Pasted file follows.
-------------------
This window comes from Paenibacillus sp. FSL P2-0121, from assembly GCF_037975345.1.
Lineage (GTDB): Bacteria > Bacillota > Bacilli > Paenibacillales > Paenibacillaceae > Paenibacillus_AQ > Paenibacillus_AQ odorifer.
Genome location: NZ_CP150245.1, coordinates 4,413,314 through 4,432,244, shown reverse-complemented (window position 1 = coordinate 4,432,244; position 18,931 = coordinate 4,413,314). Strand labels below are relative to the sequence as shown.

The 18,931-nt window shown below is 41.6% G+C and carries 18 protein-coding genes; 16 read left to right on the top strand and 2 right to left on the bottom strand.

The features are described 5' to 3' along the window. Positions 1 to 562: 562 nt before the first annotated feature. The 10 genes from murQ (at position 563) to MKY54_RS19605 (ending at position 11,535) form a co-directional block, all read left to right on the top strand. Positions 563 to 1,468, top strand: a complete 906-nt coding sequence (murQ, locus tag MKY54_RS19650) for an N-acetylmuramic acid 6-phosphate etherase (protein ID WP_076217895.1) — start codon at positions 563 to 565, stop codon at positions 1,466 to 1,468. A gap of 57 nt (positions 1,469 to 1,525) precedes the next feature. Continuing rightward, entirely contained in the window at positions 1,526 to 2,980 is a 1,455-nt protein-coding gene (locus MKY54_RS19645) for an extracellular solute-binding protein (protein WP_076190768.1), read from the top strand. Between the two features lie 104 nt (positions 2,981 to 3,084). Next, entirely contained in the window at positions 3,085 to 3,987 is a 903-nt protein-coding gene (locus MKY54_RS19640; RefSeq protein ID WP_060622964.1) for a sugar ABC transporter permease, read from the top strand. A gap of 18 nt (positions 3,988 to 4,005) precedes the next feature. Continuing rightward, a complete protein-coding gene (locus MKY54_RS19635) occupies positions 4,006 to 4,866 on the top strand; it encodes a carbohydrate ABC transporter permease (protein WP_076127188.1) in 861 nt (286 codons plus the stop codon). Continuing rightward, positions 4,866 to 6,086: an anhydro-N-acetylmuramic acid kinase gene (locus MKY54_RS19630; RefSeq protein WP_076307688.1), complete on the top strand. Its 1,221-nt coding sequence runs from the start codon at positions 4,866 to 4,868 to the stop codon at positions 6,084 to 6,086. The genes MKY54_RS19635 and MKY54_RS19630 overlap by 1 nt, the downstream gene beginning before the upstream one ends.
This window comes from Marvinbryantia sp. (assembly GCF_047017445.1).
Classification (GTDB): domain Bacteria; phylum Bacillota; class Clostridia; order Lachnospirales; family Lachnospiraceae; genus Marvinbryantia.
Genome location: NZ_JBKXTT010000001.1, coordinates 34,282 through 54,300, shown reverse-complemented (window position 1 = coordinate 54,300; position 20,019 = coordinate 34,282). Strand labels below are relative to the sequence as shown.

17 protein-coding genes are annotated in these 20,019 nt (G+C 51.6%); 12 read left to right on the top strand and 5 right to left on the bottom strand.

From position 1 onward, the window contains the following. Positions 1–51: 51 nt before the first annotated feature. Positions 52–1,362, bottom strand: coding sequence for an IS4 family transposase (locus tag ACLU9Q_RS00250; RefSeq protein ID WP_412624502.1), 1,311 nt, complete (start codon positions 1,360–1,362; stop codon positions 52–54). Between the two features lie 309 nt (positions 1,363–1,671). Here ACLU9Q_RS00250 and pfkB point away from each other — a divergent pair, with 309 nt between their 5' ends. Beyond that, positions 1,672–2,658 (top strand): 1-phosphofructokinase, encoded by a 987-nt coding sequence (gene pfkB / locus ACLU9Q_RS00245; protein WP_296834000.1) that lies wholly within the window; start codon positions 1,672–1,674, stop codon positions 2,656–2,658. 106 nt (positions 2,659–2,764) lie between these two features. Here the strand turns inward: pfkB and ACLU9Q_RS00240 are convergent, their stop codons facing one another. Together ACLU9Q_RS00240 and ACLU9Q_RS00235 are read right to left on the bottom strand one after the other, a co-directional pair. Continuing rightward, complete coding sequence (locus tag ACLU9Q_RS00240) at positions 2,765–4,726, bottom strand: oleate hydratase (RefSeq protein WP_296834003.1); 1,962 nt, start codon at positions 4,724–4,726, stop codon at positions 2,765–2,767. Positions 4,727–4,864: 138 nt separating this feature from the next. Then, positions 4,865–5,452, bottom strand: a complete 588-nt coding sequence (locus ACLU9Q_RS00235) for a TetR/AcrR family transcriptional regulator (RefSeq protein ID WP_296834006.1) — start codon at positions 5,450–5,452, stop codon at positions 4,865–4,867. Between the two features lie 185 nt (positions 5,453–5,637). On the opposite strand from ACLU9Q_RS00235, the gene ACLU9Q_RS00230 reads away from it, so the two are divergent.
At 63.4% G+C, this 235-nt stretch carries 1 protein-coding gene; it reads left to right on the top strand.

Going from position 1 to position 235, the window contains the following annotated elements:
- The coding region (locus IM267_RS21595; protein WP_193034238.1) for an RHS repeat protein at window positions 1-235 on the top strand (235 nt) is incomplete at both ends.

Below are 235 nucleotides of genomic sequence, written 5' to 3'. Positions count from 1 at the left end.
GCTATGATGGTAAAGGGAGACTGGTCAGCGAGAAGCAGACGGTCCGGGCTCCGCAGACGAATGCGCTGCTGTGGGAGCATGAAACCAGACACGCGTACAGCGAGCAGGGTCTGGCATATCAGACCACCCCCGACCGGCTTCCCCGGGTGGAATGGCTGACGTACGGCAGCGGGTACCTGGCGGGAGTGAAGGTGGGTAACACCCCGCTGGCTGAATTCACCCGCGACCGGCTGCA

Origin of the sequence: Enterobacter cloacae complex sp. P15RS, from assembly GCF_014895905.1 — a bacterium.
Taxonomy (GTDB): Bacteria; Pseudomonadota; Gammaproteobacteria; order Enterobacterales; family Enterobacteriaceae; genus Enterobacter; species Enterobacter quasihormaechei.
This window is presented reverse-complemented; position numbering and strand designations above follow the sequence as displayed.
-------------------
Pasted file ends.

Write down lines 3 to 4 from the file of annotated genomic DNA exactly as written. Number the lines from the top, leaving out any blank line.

Genome location: NZ_CP150245.1, coordinates 4,413,314 through 4,432,244, shown reverse-complemented (window position 1 = coordinate 4,432,244; position 18,931 = coordinate 4,413,314). Strand labels below are relative to the sequence as shown.

The 18,931-nt window shown below is 41.6% G+C and carries 18 protein-coding genes; 16 read left to right on the top strand and 2 right to left on the bottom strand.